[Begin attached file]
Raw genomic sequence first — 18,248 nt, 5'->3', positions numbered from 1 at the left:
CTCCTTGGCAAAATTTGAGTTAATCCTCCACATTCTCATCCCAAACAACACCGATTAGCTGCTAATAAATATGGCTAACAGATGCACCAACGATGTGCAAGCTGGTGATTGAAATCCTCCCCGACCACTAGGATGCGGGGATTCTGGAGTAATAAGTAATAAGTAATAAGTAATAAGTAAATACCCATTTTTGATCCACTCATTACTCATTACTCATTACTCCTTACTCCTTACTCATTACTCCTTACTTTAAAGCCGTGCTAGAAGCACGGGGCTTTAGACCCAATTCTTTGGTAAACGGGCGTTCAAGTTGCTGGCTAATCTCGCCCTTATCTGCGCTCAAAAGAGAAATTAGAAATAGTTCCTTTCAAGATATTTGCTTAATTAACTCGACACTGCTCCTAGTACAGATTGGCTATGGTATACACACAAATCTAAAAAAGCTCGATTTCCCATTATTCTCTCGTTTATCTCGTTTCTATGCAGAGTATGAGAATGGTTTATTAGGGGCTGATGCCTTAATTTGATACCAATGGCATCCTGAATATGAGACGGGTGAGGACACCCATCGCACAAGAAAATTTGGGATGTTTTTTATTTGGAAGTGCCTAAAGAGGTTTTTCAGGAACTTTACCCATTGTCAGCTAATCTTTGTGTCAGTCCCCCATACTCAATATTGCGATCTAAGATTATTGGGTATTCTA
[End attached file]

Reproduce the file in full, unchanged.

Raw genomic sequence first — 18,248 nt, 5'->3', positions numbered from 1 at the left:
CTCCTTGGCAAAATTTGAGTTAATCCTCCACATTCTCATCCCAAACAACACCGATTAGCTGCTAATAAATATGGCTAACAGATGCACCAACGATGTGCAAGCTGGTGATTGAAATCCTCCCCGACCACTAGGATGCGGGGATTCTGGAGTAATAAGTAATAAGTAATAAGTAATAAGTAAATACCCATTTTTGATCCACTCATTACTCATTACTCATTACTCCTTACTCCTTACTCATTACTCCTTACTTTAAAGCCGTGCTAGAAGCACGGGGCTTTAGACCCAATTCTTTGGTAAACGGGCGTTCAAGTTGCTGGCTAATCTCGCCCTTATCTGCGCTCAAAAGAGAAATTAGAAATAGTTCCTTTCAAGATATTTGCTTAATTAACTCGACACTGCTCCTAGTACAGATTGGCTATGGTATACACACAAATCTAAAAAAGCTCGATTTCCCATTATTCTCTCGTTTATCTCGTTTCTATGCAGAGTATGAGAATGGTTTATTAGGGGCTGATGCCTTAATTTGATACCAATGGCATCCTGAATATGAGACGGGTGAGGACACCCATCGCACAAGAAAATTTGGGATGTTTTTTATTTGGAAGTGCCTAAAGAGGTTTTTCAGGAACTTTACCCATTGTCAGCTAATCTTTGTGTCAGTCCCCCATACTCAATATTGCGATCTAAGATTATTGGGTATTCTA